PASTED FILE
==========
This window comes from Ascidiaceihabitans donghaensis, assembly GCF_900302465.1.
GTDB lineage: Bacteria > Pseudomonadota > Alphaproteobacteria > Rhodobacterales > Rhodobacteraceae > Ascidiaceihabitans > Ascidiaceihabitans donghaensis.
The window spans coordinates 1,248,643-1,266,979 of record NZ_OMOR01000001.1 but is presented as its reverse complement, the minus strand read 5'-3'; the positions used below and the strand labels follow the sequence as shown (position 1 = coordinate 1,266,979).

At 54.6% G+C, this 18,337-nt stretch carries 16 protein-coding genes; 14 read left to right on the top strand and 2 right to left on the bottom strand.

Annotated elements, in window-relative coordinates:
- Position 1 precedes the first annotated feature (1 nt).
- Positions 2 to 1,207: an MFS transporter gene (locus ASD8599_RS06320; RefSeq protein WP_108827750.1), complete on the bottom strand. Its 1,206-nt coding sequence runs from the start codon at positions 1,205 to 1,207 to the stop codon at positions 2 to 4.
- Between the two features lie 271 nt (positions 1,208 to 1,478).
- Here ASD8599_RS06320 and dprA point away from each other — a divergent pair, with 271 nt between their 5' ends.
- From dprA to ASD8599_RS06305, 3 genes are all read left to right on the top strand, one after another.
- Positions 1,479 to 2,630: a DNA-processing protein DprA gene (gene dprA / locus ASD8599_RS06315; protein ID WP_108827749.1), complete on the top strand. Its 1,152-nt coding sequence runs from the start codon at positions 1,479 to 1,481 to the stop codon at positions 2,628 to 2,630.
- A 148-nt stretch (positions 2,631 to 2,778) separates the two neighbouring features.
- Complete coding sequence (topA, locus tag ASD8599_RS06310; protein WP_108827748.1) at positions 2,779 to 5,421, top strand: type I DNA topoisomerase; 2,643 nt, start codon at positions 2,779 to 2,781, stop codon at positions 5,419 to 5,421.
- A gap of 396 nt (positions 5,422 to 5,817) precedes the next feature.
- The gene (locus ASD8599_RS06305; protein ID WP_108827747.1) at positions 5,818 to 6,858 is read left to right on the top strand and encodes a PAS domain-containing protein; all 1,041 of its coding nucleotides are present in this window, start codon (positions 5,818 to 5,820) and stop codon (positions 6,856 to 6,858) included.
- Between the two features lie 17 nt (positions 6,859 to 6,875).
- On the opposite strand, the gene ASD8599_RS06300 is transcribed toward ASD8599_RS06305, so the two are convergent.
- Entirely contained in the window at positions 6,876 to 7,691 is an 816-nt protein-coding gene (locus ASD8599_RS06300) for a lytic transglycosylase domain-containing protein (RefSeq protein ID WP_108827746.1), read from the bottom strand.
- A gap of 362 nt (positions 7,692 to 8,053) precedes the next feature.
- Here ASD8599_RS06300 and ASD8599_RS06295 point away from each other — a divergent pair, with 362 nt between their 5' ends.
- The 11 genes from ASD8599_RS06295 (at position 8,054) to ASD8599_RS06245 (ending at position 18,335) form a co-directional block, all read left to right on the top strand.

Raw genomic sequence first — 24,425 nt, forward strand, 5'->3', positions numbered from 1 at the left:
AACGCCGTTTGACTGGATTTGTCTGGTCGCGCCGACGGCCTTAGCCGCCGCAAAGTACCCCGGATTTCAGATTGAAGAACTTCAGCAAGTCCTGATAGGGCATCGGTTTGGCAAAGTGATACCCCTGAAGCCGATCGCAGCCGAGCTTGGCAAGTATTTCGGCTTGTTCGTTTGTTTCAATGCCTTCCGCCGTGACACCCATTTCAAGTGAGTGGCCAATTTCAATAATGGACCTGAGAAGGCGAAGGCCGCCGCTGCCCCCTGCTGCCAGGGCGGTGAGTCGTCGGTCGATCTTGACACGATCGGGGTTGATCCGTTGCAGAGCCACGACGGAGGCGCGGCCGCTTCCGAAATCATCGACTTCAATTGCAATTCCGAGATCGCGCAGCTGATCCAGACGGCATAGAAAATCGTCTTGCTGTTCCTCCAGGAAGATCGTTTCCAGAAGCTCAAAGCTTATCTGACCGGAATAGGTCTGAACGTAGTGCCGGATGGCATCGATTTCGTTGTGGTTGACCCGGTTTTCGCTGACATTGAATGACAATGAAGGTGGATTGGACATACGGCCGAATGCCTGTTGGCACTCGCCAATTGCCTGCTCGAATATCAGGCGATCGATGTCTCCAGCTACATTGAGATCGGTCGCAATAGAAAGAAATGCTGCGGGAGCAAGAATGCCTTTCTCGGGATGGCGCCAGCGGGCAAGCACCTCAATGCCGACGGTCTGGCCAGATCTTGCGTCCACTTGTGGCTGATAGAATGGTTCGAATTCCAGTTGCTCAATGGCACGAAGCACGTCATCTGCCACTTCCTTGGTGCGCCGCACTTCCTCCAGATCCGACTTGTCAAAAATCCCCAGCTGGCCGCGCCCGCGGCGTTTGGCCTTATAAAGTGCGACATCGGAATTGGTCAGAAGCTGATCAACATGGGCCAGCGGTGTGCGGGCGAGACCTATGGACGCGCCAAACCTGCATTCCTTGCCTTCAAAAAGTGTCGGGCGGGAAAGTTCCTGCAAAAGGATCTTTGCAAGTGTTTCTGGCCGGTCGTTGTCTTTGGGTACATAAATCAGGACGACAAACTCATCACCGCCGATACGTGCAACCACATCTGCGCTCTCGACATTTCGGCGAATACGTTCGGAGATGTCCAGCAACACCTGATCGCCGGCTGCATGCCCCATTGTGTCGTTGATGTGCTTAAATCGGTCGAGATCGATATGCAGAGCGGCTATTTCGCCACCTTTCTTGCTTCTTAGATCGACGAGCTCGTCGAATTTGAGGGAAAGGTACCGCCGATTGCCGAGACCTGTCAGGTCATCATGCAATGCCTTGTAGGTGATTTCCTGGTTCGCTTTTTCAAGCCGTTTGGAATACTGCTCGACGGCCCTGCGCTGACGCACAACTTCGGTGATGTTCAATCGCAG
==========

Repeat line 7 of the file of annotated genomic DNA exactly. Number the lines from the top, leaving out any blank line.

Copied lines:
- Positions 2 to 1,207: an MFS transporter gene (locus ASD8599_RS06320; RefSeq protein WP_108827750.1), complete on the bottom strand. Its 1,206-nt coding sequence runs from the start codon at positions 1,205 to 1,207 to the stop codon at positions 2 to 4.